Landis+Gyr+Toshiba: First Truly Global Smart Grid Company?
The long rumored acquisition of L+G by Toshiba has finally happened. It appears Bayard Group, the investment group that assembled the current incarnation of L+G from more than five companies, got their price ($2.3 billion) without the originally anticipated IPO, making their investors happy. Perhaps it is fitting that L+G have been picked up by a Japanese company, as this effectively rounds out the regional scope of the U.S. and European components from which L+G was built. So does this make L+G the first truly global smart grid company?
Well, no, not really, but the answer hinges on the definition of “smart grid.” Certainly companies like GE, ABB, Siemens, and even Toshiba itself, would validly claim a long-term global presence in grid infrastructure, including smart technologies. But if the definition includes smart metering, then we might have to say “maybe.” Prior to Bayard assembling the various pieces that become the “new” L+G, metering was largely a regional business. By combining L+G, Cellnet, Hunt, and a number of other firms, L+G became one of the first to seek synergies between regions – specifically North America and Europe – for smart metering. The resulting L+G corporate rationalization was a bit rocky and not without challenges, but it did ultimately result in a single integrated company, even if the smart meter market remains regionally fragmented. The Itron-Actaris merger, and similar moves by Elster, also aimed to create global scale (or at least North and South America + Europe). As part of Toshiba, L+G have the potential to accelerate smart metering growth in Asian markets, while Toshiba may leverage L+G’s relationships in North American markets.
Success here is not automatic. The big prize in Asia, of course, is China. Pike Research estimates that China will consume an average of 30 million smart meters per year over the next three years, almost three times the number in North America. Although Toshiba has a significant presence in China and L+G has made some progress with C&I meters, China has been effectively closed to all but indigenous Chinese meter vendors.
Why is globalization so important for smart meter makers? It comes down to the numbers. Unlike other high-growth high-tech items such as cell phone and PCs, the ultimate installed base of electric meters is relatively static – no need for multiple meters per household or per person. And even if smart meter lifecycles end up being shorter than the simple meters they replace, they are still far longer than other high-tech devices. So the current out-of-cycle upgrades to the electric meter installed base that is driving growth within each region will ultimately be followed by a valley where meter sales may be below the traditional once-every-twenty-years replacement rate. Pike Research has been forecasting a North American peak for 2012-2013, so a declining – though still robust – North American smart meter market is already in sight. Europe is forecasted to pick-up the pace in the second half of the decade, with overlapping and extended growth from Asia. So without a global presence, smart meter vendors will be looking at dividing up a smaller pie.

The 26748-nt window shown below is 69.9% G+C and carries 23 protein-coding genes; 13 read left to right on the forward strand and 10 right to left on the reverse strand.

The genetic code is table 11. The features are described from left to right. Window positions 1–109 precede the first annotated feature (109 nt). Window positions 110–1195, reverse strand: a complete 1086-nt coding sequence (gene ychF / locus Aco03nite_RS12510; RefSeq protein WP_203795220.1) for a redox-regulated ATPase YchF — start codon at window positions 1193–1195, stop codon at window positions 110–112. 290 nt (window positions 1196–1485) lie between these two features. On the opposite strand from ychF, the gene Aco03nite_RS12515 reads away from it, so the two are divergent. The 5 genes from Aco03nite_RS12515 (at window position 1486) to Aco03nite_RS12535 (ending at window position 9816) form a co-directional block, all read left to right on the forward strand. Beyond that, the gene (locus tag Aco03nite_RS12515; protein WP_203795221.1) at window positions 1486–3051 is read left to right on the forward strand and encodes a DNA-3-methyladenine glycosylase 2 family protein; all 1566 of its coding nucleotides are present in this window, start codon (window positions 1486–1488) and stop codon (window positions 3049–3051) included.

This trend may be impacting the other anticipated 2010 smart grid IPO that didn’t happen: Silver Spring Networks. Rumored to be seeking a $3 billion valuation, and without L+G’s global exposure (or revenue), the $2.3 billion sales price paid by Toshiba is likely disappointing. An interesting question is whether other Asian giants, such as Fujitsu, LG, Mitsubishi, Panasonic, Samsung, and Sony, all of whom likely have some level of interest in Smart Grid technologies, will feel compelled to make a similar move.
In the meantime, we expect that Toshiba will mostly leave the existing L+G structure alone and L+G customers should be comforted by Toshiba’s financial backing. How longer term potential market, regional, or technical synergies work out will be interesting to watch.
Article by Bob Gohn, appearing courtesy the Matter Network
photo: Bert Kaufmann.
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